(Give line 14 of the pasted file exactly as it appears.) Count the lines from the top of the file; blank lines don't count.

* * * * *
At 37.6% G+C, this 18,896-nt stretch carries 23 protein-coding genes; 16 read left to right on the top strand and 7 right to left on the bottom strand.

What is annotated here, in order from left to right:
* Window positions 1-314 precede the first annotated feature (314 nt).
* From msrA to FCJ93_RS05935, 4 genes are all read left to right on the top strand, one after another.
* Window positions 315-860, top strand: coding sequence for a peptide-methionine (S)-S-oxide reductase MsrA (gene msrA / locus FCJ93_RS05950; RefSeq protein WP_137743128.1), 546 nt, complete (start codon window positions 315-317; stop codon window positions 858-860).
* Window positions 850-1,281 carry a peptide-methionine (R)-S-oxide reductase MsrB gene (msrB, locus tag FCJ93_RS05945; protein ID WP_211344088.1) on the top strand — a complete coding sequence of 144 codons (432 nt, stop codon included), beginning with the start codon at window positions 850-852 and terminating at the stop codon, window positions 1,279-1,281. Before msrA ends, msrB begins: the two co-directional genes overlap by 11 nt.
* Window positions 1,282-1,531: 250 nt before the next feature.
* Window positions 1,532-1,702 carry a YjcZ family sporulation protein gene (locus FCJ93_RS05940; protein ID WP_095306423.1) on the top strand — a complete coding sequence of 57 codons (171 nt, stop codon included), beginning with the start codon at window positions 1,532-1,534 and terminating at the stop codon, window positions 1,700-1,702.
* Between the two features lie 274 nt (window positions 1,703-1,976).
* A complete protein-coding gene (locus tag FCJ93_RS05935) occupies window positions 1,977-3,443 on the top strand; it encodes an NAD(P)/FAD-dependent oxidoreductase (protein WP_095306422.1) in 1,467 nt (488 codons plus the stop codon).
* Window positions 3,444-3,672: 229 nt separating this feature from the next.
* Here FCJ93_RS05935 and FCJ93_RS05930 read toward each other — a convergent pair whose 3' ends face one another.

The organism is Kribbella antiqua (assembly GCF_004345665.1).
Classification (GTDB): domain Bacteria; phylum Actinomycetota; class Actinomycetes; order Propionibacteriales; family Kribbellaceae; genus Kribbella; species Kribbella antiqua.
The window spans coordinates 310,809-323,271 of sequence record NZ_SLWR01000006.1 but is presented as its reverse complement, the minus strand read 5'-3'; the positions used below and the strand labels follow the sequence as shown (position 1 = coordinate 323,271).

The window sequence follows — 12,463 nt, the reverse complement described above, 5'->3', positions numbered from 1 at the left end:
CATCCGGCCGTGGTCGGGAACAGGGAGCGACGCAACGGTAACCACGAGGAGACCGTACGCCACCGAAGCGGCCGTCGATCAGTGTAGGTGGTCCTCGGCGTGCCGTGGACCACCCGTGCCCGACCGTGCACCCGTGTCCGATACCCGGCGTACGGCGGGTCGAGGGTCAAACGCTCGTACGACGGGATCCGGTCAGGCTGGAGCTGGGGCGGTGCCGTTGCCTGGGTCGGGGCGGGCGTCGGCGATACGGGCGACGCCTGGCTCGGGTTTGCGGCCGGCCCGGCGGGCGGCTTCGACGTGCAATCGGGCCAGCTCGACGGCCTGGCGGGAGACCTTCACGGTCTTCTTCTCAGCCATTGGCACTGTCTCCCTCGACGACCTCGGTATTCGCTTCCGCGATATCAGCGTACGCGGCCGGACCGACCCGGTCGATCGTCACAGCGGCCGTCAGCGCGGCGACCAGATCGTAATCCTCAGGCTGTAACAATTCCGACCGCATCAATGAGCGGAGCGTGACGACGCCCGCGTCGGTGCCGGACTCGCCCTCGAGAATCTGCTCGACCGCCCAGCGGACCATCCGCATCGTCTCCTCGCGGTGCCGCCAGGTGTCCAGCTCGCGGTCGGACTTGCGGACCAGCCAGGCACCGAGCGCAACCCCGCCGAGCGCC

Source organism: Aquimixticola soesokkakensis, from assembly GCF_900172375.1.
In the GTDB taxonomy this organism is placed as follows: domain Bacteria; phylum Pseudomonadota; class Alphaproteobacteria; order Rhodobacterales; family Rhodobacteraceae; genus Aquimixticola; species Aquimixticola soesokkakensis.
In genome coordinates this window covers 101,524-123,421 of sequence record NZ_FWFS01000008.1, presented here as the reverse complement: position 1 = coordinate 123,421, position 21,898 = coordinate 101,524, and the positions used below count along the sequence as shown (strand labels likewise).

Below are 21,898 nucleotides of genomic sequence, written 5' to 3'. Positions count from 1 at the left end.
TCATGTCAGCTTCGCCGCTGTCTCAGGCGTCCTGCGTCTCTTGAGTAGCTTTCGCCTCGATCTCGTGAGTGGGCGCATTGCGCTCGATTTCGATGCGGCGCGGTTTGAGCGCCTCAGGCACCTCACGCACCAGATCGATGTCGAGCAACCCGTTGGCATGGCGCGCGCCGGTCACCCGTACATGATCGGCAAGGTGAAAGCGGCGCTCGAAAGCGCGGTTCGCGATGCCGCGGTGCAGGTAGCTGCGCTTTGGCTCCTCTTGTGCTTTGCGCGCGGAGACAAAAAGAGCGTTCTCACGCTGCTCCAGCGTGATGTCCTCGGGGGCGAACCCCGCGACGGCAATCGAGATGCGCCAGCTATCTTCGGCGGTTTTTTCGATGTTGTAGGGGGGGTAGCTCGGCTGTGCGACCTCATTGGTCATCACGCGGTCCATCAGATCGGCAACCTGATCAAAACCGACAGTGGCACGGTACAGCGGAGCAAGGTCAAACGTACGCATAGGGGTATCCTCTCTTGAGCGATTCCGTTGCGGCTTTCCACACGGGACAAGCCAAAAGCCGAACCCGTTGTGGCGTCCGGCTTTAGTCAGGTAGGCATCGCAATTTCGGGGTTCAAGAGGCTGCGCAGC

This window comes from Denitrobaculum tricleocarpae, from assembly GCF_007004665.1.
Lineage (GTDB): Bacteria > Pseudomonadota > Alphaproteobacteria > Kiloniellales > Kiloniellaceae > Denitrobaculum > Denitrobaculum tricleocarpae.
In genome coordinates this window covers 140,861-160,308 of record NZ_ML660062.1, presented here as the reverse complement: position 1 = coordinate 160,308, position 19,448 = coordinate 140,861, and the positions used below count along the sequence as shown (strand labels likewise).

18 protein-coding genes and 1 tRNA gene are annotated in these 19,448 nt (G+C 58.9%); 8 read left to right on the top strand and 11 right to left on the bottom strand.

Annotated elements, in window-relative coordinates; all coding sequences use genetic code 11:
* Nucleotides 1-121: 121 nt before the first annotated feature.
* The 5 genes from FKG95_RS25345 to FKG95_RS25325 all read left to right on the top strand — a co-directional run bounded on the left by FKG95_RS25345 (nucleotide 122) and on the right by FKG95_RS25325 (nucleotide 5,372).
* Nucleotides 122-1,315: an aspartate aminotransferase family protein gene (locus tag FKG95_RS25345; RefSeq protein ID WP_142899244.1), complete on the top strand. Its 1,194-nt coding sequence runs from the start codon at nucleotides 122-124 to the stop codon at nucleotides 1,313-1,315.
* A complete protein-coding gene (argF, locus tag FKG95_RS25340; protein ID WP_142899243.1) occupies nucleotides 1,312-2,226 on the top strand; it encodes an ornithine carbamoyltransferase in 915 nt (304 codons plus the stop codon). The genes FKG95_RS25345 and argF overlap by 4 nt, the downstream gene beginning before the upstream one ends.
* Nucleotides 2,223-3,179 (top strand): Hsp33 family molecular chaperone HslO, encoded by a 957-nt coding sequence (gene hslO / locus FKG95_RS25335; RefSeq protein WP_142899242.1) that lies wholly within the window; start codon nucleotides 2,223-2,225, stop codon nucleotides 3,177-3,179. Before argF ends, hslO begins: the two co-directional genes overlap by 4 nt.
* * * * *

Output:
Classification (GTDB): domain Bacteria; phylum Actinomycetota; class Actinomycetes; order Propionibacteriales; family Kribbellaceae; genus Kribbella; species Kribbella antiqua.